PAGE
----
Insights into Voguing and Ballroom with Anna Shvedkova
Anna first heard about the dance style ‘Voguing’ in 2016 during her last year at the Berlin State School. The Contemporary dance teacher at that time, Kelvin O. Hardy, choreographed her graduate act on the dance trapeze. He showed her ‘catwalks’, one of the five elements in the category ‘vogue femme’, because he felt the movements suited her performance style. “At the time I thought it was just a dance move, but it’s so much more. I didn’t have much exposure to voguing for a while after that, and certainly not to the ballroom scene.”
While on tour in the spring and summer of 2018, Anna is asked by one of her castmates why she no longer dances, like she did at the beginning of her journey as a performer. She admits to having sidelined this very important part of her life, for years, in order to fully concentrate on acrobatics. “Only then did I realize what I had been missing all those years. I didn’t have a good answer to the question, except that I had once heard of ‘voguing’ but didn’t know where or how to make a start.”
He then gives her the name of Anna’s current House Mother – Georgina Philp (Leo ex. Melody, now St. Laurent) and encourages her to attend their voguing classes when she returns to Berlin. Georgina is the pioneer of the German Ballroom scene, having brought voguing to Germany in 2011/2012 after becoming with the scene in New York City.
Once back in Berlin, Anna attended voguing classes at the former House of Melody and immediately fell in love with the dance, the people, and the music. She was touched and fascinated by the history and political power of the subculture. The term “House” in this context does not mean a building, place or similar. In the ballroom scene, a house is a form of dance crew, sports team, or chosen family. The House Of Melody, i.e. individual members, taught at motion*s Dance Studio in Berlin at the time.
“It was like I finally found a space where I could show a side of myself that I had always tried to hide or minimize, and space where I would even be celebrated and supported for it. Sharing time, space, art, love, and other areas of my life with other People of Color had been missing from my life for a long time. I found an entirely different level of acceptance, because people often had, and still have, similar struggles. I would like to clarify here that as a cis, straight-read woman, I am very privileged compared to other bods.” Anna has been regularly participating in voguing classes and sessions since August 2018 and has been a member of what was then House Of Melody, now House Of Saint Laurent, since mid-November 2018.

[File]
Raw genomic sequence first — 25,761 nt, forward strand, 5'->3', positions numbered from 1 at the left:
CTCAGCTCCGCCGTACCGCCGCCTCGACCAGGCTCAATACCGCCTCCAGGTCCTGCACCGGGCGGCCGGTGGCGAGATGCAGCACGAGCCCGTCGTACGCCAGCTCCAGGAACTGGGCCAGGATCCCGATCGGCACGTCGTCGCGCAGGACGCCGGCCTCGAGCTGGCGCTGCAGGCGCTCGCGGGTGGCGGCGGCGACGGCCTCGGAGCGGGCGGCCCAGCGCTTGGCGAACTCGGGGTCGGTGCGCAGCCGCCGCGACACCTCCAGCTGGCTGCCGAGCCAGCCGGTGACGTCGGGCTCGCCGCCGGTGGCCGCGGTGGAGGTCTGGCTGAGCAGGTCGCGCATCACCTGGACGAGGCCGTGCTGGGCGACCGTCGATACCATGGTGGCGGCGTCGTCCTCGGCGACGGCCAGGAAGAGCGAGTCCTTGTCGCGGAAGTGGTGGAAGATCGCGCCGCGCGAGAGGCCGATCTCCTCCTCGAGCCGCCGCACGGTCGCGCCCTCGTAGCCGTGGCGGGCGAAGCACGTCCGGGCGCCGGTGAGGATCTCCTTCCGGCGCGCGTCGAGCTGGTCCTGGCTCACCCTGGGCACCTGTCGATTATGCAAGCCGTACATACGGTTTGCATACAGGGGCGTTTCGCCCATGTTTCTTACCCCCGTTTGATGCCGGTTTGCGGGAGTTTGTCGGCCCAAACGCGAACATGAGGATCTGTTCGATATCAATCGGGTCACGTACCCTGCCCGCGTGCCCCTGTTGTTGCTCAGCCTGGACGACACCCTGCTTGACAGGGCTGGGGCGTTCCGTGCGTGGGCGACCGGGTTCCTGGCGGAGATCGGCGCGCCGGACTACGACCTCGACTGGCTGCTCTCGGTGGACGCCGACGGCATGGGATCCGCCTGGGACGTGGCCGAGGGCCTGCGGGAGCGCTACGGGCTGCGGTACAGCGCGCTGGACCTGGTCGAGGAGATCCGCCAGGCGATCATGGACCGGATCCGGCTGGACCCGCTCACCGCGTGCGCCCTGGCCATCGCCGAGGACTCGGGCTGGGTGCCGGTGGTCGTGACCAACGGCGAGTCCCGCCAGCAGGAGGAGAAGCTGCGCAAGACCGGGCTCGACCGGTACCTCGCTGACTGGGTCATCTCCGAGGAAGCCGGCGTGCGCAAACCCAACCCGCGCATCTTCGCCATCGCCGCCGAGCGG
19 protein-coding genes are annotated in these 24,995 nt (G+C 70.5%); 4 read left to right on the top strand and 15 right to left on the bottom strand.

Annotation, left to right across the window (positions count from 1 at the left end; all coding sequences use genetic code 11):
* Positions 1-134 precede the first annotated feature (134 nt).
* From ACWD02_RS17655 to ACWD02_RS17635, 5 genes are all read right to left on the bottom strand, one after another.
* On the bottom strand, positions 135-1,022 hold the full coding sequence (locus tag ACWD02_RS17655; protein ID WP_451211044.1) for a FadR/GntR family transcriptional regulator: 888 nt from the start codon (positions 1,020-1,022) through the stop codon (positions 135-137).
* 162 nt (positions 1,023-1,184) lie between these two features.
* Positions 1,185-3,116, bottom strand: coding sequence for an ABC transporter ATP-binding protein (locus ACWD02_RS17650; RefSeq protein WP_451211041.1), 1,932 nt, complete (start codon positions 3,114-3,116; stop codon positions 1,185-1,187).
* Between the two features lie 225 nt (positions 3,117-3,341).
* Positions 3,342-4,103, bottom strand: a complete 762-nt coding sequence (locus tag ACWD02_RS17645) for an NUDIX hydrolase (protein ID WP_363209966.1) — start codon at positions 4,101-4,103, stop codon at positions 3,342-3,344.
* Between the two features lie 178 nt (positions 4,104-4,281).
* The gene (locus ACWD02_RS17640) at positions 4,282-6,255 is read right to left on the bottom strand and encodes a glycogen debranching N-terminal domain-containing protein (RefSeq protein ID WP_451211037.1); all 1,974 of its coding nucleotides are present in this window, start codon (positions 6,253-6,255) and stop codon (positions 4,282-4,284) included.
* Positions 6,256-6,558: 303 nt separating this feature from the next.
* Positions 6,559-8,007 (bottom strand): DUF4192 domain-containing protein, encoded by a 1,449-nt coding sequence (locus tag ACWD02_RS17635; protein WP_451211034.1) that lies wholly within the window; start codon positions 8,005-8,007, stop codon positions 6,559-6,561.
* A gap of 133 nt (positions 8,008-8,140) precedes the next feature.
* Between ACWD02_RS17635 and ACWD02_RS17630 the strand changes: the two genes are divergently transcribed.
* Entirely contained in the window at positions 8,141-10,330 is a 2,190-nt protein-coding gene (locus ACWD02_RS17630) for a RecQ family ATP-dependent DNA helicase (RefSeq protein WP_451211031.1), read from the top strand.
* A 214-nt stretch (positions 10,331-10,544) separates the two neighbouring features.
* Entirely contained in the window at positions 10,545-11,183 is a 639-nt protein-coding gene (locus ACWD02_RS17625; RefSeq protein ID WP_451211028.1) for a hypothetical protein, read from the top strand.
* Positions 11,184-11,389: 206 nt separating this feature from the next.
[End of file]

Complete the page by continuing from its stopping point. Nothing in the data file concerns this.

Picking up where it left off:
The first form of voguing is the so-called “Old Way” (original Pop, Dip & Spin) in which includes, in addition to posing, many moves from breakdance, popping, tutting and martial arts. It is often performed to music like funk, disco and house. The dance style originated (like all other categories) from “posing”.
Before the dance itself, battles begin with posing. Positions and postures then change more and more quickly and the transitions become more fluid. Old Way is characterized by lines, symmetry, and precision. Over the years, other voguing styles have developed from the Old Way: New Way and Vogue Fem. It is important to note that “posing” and “Old Way” are two different categories. For example, “Old Way” battles do not involve posing at the beginning. This style originated from “posing”.
New Way is a style of voguing with characteristically complex, abstract and geometric movements. Boxes, lines, illusions are created with the whole body. It’s performed to 90s house music.
Vogue Fem is a style originally created by DragQueens and FemQueens (ballroom term for trans women) and later adopted by cis women and butch queens (gay cis men). Vogue Fem aims for a hyper-feminine energy and presentation of one’s body. The five elements – catwalks, hand performance, spin & dip, duckwalks and floor performance – typify this style.